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More CFOs turn attention to finance business partnering to drive business value

Finance function prioritising business partnering activities, but challenges remain

5 November 2012

  • 83% of respondents are looking to increase their finance business partnering activities over three years;
  • 34% of organisations already invest more than 30% of their time delivering business partnering;
  • A quarter ranked their finance system as the no. 1 barrier to adopting an effective business partnering approach;
  • 27% were unclear of the value that partnering provided.

Finance functions in the UK’s largest businesses are increasingly investing in finance business partnering to drive company performance. This is according to ‘Changing the focus: Finance Business Partnering’, the latest survey by Deloitte, the business advisory firm, based on the views of Chief Financial Officers (CFOs) and Finance Directors from 134 major companies.

Finance business partnering, finance’s ability to support the strategic and tactical priorities of the business; is increasingly viewed as the most effective way for finance teams to add value. Some of the UK’s most high performing firms already fully embrace business partnering. A third (34%) are investing more than 30% of their time delivering these activities and a large majority, 83%, are expected to increase these activities over the next three years.

However, while many organisations have already started to invest in and develop finance business partnering capability, some challenges remain. Making the transition from back to front office is not always easy and in most cases it is recognised there is still room for improvement.

The key priorities for CFOs when looking to develop finance business partnering, as well as the corresponding challenges, are:

  1. Credible and accessible data, from both the internal and external environment, is essential to enable finance business partners to make more effective and informed decisions. However, almost six out of 10 (57%) respondents believe their finance systems – and therefore a lack of information – were a major barrier to effective partnering.
  2. Finance business partnering requires a new set of skills and behaviours; and developing and retaining a talent pool is critical for high performance. Despite this, over half (52%) don’t believe they have the right capabilities in finance to successfully deliver business partnering.
  3. CFOs need to clearly define where and how finance business partnering can add value to the organisation and allocate resources accordingly. Worryingly, 40% of organisations believe lack of buy-in from the business is a barrier to partnering, which means organisations often don’t understand the value it could add.

Malcolm Wilkinson, finance business partnering lead at Deloitte, says: “Finance functions are under increasing pressure from the business to drive performance and, while most finance functions recognise the ability of business partnering to add value, they often struggle with how to add that value. Significant time can be invested in delivering finance business partnering, but more time spent does not necessarily equate to more value returned.”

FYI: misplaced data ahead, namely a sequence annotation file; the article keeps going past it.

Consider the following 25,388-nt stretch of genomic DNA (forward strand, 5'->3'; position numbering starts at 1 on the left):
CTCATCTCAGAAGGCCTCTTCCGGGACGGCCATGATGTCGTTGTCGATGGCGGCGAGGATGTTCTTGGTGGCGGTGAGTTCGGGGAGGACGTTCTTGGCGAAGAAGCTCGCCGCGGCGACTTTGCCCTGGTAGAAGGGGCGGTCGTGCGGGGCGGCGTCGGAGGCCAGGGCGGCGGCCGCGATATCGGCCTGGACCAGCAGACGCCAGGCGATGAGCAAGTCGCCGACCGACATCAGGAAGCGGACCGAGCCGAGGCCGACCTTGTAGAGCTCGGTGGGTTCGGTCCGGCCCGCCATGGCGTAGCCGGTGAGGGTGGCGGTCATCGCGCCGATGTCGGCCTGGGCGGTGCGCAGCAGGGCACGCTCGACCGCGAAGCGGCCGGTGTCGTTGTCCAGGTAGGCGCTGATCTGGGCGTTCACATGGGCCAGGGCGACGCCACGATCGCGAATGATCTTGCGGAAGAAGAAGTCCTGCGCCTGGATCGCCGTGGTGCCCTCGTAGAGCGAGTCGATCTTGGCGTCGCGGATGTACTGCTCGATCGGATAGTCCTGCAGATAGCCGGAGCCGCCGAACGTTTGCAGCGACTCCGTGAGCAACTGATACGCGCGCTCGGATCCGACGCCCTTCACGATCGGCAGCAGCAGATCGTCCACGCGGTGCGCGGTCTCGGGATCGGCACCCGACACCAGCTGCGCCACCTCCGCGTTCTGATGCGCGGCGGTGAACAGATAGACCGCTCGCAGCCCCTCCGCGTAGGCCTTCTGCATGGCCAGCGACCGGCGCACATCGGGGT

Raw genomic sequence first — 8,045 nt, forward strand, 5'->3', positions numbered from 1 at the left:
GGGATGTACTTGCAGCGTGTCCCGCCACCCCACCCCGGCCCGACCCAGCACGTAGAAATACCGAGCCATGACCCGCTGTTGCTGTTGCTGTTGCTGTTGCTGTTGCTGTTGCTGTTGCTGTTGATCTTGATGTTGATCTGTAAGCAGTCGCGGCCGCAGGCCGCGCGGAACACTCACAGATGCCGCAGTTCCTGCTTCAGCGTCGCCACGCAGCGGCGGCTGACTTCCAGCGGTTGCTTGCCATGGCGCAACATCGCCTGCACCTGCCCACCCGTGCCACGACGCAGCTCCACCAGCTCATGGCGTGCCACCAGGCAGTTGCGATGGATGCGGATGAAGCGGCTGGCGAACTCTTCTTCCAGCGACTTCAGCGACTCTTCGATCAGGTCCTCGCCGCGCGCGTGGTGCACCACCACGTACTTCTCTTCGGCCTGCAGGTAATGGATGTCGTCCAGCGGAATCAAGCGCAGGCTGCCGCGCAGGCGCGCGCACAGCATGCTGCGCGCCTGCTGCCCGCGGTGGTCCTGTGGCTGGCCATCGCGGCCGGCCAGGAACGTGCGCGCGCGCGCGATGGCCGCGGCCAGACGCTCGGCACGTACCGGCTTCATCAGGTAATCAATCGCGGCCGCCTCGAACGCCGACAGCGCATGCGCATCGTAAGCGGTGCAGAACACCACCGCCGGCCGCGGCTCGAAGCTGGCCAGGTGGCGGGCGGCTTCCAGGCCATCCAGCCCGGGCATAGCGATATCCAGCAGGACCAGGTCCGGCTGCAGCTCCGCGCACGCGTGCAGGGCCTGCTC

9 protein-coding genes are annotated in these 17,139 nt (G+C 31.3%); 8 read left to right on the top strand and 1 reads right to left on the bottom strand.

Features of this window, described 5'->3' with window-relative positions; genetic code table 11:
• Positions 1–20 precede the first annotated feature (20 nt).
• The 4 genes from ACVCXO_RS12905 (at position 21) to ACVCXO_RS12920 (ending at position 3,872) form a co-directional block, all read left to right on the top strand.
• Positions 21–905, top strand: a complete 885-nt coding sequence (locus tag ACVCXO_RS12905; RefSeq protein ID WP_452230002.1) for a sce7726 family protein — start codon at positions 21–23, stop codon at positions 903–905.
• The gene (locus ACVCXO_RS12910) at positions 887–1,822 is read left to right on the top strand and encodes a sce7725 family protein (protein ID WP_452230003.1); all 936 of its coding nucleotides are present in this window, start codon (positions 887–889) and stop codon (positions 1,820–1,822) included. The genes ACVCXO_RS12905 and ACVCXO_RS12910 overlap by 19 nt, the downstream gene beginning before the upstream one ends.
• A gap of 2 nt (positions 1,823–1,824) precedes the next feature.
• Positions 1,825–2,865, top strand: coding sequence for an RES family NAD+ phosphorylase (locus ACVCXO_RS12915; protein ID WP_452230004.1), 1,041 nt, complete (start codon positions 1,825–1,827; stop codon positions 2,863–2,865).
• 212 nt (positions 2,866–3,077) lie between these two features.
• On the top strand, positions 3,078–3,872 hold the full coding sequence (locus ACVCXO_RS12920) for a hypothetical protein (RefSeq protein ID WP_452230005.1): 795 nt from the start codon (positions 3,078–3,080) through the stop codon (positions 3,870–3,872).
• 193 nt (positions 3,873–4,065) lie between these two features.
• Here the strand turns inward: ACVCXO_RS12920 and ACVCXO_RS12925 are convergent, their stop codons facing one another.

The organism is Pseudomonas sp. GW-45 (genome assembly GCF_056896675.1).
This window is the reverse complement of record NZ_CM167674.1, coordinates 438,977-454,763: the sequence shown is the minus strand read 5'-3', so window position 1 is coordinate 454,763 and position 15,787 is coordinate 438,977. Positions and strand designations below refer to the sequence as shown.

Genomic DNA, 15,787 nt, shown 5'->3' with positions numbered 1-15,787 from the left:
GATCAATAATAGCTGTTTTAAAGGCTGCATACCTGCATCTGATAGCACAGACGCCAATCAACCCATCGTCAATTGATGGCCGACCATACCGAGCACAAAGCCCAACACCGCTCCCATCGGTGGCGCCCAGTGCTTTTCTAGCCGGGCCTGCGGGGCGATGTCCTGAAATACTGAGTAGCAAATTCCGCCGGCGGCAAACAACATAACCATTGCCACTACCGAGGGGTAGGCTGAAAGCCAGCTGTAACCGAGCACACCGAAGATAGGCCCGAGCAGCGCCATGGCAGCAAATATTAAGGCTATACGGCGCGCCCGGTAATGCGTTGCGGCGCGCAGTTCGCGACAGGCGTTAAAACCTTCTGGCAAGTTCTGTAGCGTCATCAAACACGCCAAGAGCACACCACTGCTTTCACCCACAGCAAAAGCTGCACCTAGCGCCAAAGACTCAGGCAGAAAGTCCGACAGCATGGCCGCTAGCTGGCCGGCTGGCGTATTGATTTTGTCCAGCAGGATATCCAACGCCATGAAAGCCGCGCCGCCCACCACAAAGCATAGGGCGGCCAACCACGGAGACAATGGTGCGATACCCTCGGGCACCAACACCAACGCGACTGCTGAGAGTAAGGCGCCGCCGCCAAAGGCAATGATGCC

“Done well, finance becomes an integrated contributor to key business processes, such as target setting, forecasting, capital investments, risk management and governance. Improved data availability, smarter tools and access to broader people capabilities means CFOs now have the best information available to support them in making strategic and directional business decisions and act as a crucial navigator to the CEO.”

Unfortunately, implementation often falls down when the organisation fails to create a meaningful definition of the finance business partner role. Successful finance business partners are seen as leaders that can influence decisions a business makes beyond the numbers.

The survey suggests that finance business partners can benefit the business through making better decisions (76%), enable strategic initiatives (58%) and improve financial performance (56%). This indicates a move towards a more commercial skill set than has traditionally existed in finance and 64% of organisations see the development of commercial acumen/decision making skills, as their number one priority when developing their finance business partners.

“Organisations need leaders, not only in the CEO but also the CFO, to navigate and steer the business through an often complex market,” says Wilkinson. “For finance to do this, gaining trust and buy-in from the business is critical. Within this context, CFOs and finance leaders must take action now to ensure that they and their teams are able to effectively step into the role of strategic finance business partner, and become a catalyst for change.”

Ends

Notes to editors:
About the Finance Business Partnering Survey
The 2012 Finance Business Partnering Survey is based on an online survey of 134 Chief Financial Officers, Group Finance Directors and other senior Finance leaders of major companies in the UK. For copies of the Finance Business Partnering Survey, please visit www.deloitte.co.uk/financebusinesspartnering.

About Deloitte
In this press release references to Deloitte are references to Deloitte LLP, which is among the country's leading professional services firms.

Deloitte LLP is the United Kingdom member firm of Deloitte Touche Tohmatsu Limited (“DTTL”), a UK private company limited by guarantee, whose member firms are legally separate and independent entities. Please see www.deloitte.co.uk/about for a detailed description of the legal structure of DTTL and its member firms.

The information contained in this press release is correct at the time of going to press.

Member of Deloitte Touche Tohmatsu Limited.

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